Archive for the ‘Site News’ category


Starting a new type of post today

We all have ideas, some of them great, others, well, not so great. I think it might be fun to get some of them out of my head for use by anyone who thinks they may be able to make something out of them. I’m calling these posts “Slices of Life”. As I compile a collection, I’ll develop an archive page specifically for them.


I guess even waistlines are bigger in Texas

A new law in Texas attempting to supersede existing nutritional policy in the State is specifically designed to enable students to buy food the state has previously deemed unfit for sale in schools.

Last spring, though, TDA got serious and imposed fines totaling $73,000 on eight Houston high schools for illegal competitive food sales.* Those eye-popping fines made headlines and local TV news, and apparently motivated someone to head up to the state house in Austin to successfully lobby on the issue.

Alluding to the recent TDA fines imposed in Houston, Republican House Representative Ken King introduced in the last legislative session HB1781 which “ensure[s] that Texas high schools have the freedom” to continue junk food fundraisers and which expressly forbids the TDA from fining those schools based on the food’s nutritional content. Six Republican and two Democratic representatives joined King in co-sponsoring the bill, which ultimately passed and was signed into law by Governor Rick Perry on June 14. The law is now in effect statewide.

Where it gets sloppy is that the language used in the legislation, was most likely, incorrectly written.

Whoever drafted HB1781 decided to use some legislative shorthand to describe the types of foods that high schools may continue to sell. But instead of referring back to the state regulations the bill is trying to thwart, HB1781 instead allows Texas high schools to sell “foods of minimal nutritional value” (FMNV), as that term is defined by federal law.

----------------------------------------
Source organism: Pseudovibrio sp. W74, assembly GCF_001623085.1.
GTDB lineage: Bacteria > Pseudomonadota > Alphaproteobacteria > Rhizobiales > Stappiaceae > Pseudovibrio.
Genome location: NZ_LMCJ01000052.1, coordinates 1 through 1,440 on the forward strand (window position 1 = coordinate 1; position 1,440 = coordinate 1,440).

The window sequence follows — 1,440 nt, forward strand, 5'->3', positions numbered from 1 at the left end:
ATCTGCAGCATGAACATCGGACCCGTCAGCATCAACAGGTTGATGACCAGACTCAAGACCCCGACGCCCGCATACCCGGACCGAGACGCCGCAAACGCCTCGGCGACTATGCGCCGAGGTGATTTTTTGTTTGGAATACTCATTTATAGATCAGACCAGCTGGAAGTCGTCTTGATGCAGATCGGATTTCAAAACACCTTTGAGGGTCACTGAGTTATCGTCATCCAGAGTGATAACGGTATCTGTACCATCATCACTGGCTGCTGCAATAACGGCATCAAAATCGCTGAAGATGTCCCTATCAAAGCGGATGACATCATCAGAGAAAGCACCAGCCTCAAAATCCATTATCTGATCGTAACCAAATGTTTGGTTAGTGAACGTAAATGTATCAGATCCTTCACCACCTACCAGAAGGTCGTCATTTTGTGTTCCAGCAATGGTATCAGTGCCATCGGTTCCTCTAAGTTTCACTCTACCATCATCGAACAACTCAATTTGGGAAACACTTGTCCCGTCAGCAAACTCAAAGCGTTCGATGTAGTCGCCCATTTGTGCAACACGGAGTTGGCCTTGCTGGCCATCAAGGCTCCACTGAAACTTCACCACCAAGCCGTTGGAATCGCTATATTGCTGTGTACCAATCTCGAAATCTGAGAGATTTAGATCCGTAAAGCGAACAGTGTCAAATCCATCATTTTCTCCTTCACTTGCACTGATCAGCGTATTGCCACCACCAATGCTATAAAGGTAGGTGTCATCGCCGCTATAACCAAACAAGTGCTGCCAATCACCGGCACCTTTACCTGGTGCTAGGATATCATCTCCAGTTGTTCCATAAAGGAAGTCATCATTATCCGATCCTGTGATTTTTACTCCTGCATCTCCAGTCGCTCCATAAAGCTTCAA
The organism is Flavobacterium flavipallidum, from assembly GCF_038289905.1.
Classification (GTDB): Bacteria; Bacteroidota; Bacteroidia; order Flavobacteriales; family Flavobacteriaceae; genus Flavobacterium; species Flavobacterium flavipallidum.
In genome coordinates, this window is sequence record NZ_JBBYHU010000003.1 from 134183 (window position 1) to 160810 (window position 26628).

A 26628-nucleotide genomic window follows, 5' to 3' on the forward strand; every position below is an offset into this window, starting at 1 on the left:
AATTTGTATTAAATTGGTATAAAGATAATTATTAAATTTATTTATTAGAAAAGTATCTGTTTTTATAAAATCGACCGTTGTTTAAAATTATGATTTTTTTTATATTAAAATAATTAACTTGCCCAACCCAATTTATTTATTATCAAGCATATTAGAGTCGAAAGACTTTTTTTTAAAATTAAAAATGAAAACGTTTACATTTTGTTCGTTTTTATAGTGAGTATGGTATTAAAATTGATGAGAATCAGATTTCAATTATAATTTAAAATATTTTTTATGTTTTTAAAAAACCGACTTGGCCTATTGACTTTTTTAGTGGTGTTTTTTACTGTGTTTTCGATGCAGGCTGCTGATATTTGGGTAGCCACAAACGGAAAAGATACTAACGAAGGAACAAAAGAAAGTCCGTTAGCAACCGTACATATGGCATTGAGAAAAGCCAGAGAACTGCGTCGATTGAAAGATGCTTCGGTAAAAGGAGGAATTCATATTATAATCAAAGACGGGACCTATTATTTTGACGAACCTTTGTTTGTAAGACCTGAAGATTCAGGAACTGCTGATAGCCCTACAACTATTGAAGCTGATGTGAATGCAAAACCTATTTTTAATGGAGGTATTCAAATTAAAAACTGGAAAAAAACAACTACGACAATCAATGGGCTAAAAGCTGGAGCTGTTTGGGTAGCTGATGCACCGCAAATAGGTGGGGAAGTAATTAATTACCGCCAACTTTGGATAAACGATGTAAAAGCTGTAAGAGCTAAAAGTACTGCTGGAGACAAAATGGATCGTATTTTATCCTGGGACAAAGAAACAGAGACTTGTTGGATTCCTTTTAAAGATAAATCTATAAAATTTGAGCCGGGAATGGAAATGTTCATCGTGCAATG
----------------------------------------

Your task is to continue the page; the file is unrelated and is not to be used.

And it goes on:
The federal definition of FMNV harks back to the 1970s when there were virtually no rules regarding competitive food and the government was trying to keep the “worst of the worst” out of school cafeterias during meal times. FMNV is defined generally as foods providing less than five percent of the daily value of certain nutrients and specifically as: Sodas and other carbonated beverages; water ices; chewing gum; and certain types of candy–hard candy, jellies and gums, marshmallows, fondants, licorice, spun candy, and candy-coated popcorn.

So while the Texas legislature was trying to allow high schools to sell fast food entrees at lunch, its sloppy drafting has inadvertently limited high schools to selling only a few foods–basically soda and candy–identified by the federal government over forty years ago as the least healthy for our children.

These regulations will most certainly conflict with new Federal regulations when they come into effect when next year’s school year starts.

They’re fighting to ensure protection of personal freedoms for the intellectually immature at the expense of children’s health (data confirms that school nutritional programs are benefiting children’s health). Why is it that civil libertarians put most of their efforts in fighting for the stupidest, most reckless legislation, when there are obvious areas with public support that seem to be of much greater concern? Immigration, drug policy, and government privacy intrusion come to mind.